The US dollar price of gold has been declining in the past two months, though it continues to show significant strength against the 10-year TIPS yield, to which it was tightly correlated from 2006 until 2021. Gold’s performance since early 2022 must be seen as bullish.


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A big change has occurred in the gold market since Russia invaded Ukraine and the West seized the euro and dollar denominated assets from Russia’s central bank. Regardless of the price declining for the last two months, gold performance since February 2022 is momentous because it’s finally beating a pricing model that ruled from 2006 through 2021.

What Sets the Price of Gold

The most important driver for the US dollar gold price is the 10-year yield on Treasury Inflation Protected Securities (TIPS). For roughly 15 years gold and TIPS were tightly inversely correlated. Because owners of TIPS are compensated for inflation, the TIPS yield can be seen as the expected real interest rate. Also referred to as “real rates,” in short. The logic behind the correlation is that gold serves as a hedge on US government bonds (Treasuries), as gold has no counterparty risk. Gold is thus priced higher when the TIPS yield falls and vice versa. For detailed information please read my primer on TIPS.

The formula for the TIPS yield is:

TIPS yield = nominal Treasury yield – inflation expectations

In the chart below you can see that the correlation between the gold price and the TIPS yield started weakening in early 2022, when Russia stormed Ukraine. As the TIPS yield went up from -1% in February to +1.7% in November 2022, gold went down from $1,900 an ounce to $1,700, instead of $1,000 as previously suggested by the model. The tight correlation had changed to the upside because the market acknowledged more risk in holding Treasuries.

Chart showing the relationship between the gold price and 10-year TIPS yield

The TIPS yield axis is inverted.

In November 2022 I wrote:

Gold is in a transition phase. In the past nine months two key developments—war and inflation—have made gold trade much stronger than how it was priced from 2006 through 2021. Both developments are likely to stick around in the coming years and will prove a tailwind for gold.

Since November 2022, the TIPS yield has slightly trended down, while the gold price has been firmly going up! Gold is still sensitive to the TIPS yield, but the gap in the chart between real rates and gold is widening.

Chart showing the divergence between the gold price and the 10-year TIPS yield

scatter plot showing the correlation between the gold price and 10-year TIPS yield from 2006 to 2022

In a scatter plot the change in the correlation can be recognized by the dots walking out of a diagonal cloud. When dots form a new diagonal cloud, the correlation strengthens.

Based on the old model, gold should be trading around $1,000, yet a fine troy ounce in the wholesale market is being exchanged for $1,900 at the time of writing. That’s a massive gap, which I don’t expect to subside.

Why the TIPS Model Had to Change

In my view, the tight correlation had to change some day as it didn’t make a lot of sense to begin with. Consider the following: in the TIPS model gold is trading as a hedge on US government bonds—the backbone of the international monetary system. Every year, though, the total value of US government bonds grows much faster than the total value of the above ground stock of gold. The US fiscal deficit (the growth in value of bonds outstanding) in 2022 was $1.38 trillion dollars, while the value of newly mined gold was $200 billion. The tight correlation has an asymmetry in it.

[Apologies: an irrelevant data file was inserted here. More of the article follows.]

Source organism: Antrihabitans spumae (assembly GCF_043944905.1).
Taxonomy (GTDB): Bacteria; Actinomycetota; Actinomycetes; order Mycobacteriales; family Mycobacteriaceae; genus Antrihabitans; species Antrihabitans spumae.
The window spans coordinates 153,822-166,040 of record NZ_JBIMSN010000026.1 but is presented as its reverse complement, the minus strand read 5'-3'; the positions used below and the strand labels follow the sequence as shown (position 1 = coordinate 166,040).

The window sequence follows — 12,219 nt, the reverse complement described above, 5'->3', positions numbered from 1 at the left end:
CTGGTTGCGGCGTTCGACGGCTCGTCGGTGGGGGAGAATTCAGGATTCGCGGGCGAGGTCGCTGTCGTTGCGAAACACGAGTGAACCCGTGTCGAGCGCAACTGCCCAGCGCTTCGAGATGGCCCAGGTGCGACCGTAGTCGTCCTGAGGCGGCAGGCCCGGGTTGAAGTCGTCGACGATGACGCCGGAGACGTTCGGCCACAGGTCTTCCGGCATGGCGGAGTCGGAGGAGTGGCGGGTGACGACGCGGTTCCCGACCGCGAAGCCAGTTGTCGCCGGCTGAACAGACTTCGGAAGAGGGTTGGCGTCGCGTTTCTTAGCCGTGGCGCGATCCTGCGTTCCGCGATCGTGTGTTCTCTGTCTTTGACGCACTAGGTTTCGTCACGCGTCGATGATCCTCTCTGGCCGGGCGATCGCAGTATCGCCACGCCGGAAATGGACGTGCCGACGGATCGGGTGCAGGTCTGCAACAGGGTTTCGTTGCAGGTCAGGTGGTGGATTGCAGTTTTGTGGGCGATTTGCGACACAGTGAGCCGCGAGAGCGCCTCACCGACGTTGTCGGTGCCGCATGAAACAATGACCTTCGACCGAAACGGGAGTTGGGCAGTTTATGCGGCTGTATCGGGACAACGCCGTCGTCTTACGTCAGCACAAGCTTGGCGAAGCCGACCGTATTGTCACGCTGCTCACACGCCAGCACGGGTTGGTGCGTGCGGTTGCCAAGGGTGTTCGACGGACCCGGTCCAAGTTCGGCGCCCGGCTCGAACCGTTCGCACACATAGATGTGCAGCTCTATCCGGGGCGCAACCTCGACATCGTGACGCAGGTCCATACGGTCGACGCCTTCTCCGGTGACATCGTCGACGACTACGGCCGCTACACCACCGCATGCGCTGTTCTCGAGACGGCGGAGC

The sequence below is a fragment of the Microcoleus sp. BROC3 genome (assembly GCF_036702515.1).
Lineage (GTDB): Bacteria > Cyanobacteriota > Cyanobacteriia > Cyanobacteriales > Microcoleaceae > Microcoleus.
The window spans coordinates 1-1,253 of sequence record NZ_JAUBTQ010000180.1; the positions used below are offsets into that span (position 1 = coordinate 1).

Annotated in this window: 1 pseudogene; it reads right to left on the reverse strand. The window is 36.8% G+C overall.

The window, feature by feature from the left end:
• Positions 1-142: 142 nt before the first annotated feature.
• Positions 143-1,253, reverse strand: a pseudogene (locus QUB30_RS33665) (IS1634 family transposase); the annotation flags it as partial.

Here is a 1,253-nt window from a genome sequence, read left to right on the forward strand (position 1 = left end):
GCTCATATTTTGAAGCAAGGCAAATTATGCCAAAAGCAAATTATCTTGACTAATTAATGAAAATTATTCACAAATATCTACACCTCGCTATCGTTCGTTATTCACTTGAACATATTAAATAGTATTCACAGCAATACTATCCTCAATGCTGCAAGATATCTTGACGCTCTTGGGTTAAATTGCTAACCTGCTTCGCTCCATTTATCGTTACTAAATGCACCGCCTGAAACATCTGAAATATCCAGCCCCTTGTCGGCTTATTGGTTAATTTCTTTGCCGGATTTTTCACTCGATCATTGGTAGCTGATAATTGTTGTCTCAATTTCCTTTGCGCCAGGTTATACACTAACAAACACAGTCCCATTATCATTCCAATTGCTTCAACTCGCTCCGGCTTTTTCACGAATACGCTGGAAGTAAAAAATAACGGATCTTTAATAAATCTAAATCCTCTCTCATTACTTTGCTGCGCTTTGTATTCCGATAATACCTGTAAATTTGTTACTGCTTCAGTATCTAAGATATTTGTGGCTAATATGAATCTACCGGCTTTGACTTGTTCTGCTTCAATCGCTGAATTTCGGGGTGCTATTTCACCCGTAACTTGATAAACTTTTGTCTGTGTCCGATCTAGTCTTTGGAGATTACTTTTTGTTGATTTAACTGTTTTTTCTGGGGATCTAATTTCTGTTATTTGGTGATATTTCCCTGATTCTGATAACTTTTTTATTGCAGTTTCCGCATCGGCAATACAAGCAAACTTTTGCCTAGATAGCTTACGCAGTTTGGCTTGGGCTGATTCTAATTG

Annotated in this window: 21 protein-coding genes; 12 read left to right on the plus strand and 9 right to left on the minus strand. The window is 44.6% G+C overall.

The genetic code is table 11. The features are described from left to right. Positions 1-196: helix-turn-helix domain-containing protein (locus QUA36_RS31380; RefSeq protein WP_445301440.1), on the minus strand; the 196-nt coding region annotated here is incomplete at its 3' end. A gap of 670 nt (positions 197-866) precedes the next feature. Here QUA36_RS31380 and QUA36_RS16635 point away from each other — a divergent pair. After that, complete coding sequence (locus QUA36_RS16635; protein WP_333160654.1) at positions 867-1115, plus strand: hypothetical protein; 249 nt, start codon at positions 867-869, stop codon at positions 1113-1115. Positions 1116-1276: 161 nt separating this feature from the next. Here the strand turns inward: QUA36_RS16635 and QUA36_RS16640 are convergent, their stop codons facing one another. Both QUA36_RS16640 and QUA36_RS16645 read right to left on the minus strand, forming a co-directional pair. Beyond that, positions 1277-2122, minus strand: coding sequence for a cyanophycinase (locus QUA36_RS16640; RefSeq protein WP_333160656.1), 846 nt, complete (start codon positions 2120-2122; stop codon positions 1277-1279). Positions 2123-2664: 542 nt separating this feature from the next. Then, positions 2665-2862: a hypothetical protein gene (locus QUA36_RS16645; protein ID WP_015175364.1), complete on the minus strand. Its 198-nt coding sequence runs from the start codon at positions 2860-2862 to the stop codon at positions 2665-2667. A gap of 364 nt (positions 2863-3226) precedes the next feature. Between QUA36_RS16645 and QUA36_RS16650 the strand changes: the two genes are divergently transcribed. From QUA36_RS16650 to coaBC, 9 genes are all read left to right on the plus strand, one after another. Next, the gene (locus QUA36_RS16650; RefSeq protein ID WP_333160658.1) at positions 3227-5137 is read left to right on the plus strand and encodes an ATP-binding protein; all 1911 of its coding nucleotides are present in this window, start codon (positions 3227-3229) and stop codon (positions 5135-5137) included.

From 2011 until 2021 the US federal debt has doubled, but the above ground stock of gold has grown by 17%. Now, consider that in 2011 and 2021 both TIPS and the gold price traded in the same vicinity (see chart 1). So how did the value of gold, expanded by 17% over this time horizon, properly hedge Treasuries that doubled in value?

What also strikes me is that gold reacted the same to the TIPS yield in positive as well as in negative territory. Shouldn’t gold (the hedge) react more aggressively when the market expects a loss on bonds as opposed to less profit?


Needless to say, it’s not up to me to decide how gold should be priced. What I do observe is that gold’s one-on-one correlation with the TIPS yield is a thing of the past and there is a rationale for it. I think gold will remain sensitive to real rates as the dollar’s world reserve currency status won’t end anytime soon. The degree to which gold reacts to real rates might differ in stages. It wouldn’t surprise me at all if the gap—or, the jaws—between gold and real rates continues to widen.

For now, sentiment in gold is disastrous. From a contrarian point of view this could indicate we are nearing a bottom. I’m seeing headlines from Bloomberg such as “Gold Is No Longer a Good Hedge Against Bad Times,” insinuating gold has lost its mojo. In September 2022 the Wall Street Journal wrote “Gold Loses Status as Haven.” In 2015, ABN AMRO bank questioned gold’s safe haven status. Often these bearish headlines align with a turning point in the price of gold.

Read more about the global gold market from the author:

The Shanghai International Gold Exchange and Its Role in De-Dollarization

COMEX Gold Futures Explained Part 1: The Basics

Is Saudi Arabia Selling Oil to China for Gold?

How a Central Bank in the Caribbean Recently Used Its Gold Revaluation Account to Cover Losses

The Hierarchy of Money and the Case for $8,000 Gold

Estimating the True Size of China’s Gold Reserves

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